You have until July 1 to change your party affiliation

? If you want to change your party registration before the August primary, you have until July 1 to do it.

In 2016, all registration changes will have to be made before the candidate filing deadline, which is typically June 1.

Douglas County’s chief election official Jamie Shew on Wednesday sought to clarify the rules for voters in light of a law passed by the Legislature this spring that shortens the time period when voters can switch parties.

The law prohibits a person from changing his or her party affiliation from the date of the candidate filing deadline through the date when the primary election results are certified by the Secretary of State, which is usually shortly before Sept. 1.

But this year, the rules are more complicated because even though the law prohibits changing parties after June 1, the law doesn’t take effect until July 1.

“Between now and the end of June we are in the old rules, and then starting July 1, we will go into the new rules,” Shew said.

Applications to change registration postmarked June 30 will be accepted and electronic submissions by fax, email or online will be accepted if submitted before midnight June 30, Shew said.

The new law was supported by Kansas Republican Party officials who said that Democrats were changing party affiliation before primaries to affect their outcome.

“The primary election belongs to the political party, not to the general public,” said State GOP Chairman Kelly Arnold. “It is the mechanism whereby the party selects its candidates,” he said.

“The practice known generally as party raiding, party hopping, party switching, tactical voting, strategic voting, sophisticated voting or insincere voting — is reprehensible conduct akin to fraudulent misrepresentation,” he said.

Arnold pointed to an email from the Kansas National Education Association in 2012 that urged Democrats in two state senate districts to switch their registration to Republican to vote in the GOP primary for candidates that the KNEA said were supporters of public schools.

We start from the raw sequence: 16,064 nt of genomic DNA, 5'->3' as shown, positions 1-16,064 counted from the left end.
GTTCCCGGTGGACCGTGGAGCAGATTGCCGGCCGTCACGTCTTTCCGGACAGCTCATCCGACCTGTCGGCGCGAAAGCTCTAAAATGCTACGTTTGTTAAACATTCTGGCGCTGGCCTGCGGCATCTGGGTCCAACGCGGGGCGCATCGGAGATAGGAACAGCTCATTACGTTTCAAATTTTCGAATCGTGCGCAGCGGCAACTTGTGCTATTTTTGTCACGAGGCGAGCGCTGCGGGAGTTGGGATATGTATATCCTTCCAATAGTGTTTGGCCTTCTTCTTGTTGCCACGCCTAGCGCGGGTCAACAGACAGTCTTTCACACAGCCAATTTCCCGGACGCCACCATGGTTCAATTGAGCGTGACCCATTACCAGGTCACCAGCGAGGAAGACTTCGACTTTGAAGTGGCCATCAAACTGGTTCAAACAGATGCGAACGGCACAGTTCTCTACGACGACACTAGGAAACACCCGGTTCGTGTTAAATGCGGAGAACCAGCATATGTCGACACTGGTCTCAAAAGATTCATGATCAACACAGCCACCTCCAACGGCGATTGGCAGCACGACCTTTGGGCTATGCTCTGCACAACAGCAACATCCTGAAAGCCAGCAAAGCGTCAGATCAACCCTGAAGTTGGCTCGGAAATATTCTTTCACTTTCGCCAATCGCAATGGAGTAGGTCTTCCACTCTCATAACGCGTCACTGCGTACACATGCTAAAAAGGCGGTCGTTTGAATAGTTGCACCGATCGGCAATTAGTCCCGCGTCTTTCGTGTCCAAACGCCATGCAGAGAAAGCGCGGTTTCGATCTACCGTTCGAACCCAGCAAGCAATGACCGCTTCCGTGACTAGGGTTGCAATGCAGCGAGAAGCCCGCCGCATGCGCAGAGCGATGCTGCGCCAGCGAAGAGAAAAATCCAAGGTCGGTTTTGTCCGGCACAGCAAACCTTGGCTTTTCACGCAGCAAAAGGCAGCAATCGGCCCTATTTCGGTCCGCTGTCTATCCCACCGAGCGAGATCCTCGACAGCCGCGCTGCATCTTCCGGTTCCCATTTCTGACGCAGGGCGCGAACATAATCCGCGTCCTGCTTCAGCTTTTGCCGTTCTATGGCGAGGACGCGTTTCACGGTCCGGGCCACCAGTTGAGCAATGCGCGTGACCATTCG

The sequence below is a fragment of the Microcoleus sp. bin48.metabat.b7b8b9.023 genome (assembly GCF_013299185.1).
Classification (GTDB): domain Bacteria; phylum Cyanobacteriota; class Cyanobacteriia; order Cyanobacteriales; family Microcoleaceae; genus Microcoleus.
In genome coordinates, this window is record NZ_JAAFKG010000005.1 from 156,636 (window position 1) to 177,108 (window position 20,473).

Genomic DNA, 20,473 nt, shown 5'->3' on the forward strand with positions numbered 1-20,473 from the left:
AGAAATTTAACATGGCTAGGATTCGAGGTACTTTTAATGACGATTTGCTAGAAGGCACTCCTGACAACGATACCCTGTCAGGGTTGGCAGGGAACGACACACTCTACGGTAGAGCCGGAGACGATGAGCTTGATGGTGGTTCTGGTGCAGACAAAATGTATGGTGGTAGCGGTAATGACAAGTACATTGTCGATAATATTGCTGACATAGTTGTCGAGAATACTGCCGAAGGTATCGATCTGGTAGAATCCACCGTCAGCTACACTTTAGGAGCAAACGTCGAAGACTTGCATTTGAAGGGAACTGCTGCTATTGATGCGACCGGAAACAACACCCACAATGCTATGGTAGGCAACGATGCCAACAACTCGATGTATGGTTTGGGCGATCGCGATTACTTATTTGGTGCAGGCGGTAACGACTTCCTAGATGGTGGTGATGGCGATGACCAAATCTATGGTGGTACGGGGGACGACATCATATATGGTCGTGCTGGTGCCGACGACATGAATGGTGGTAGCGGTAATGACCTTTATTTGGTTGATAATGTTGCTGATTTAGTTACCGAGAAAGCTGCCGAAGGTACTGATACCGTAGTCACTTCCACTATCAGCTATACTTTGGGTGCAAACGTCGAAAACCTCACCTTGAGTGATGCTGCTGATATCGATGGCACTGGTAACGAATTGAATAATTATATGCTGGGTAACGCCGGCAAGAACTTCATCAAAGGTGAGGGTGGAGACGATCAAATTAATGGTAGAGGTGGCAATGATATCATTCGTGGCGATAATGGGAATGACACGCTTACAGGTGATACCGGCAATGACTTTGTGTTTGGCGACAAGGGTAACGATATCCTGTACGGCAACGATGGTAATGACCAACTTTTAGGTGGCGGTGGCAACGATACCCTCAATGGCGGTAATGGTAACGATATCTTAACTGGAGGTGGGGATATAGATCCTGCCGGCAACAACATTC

“The winner of those primaries will undoubtedly be the winner in November, and if you’re not a registered Republican, you don’t get to help make that decision,” the email said. Both of the candidates that were supported by the KNEA lost.

Democrats said the incidence of changing party affiliation was not widespread, and even if it were, they said voters should be allowed to size up the primary fields after the candidate filing deadline and determine which primary they wanted to participate in. In some areas of Kansas, the winner of the Kansas GOP primary is the outright winner.

Shew said the additional regulation, plus the different deadlines for the next election cycle, will result in more voter confusion.

“We just keep adding complexity to these rules. If you do this you have certain rights, but if you miss the deadlines, we keep adding bureaucratic rules that kind of catch people,” he said.

But the Kansas Republican Party’s executive director Clayton Barker disagreed. “I doubt it causes any voter confusion because most party hoppers do so only at the direction of political groups, and those groups understand the dates,” Barker said.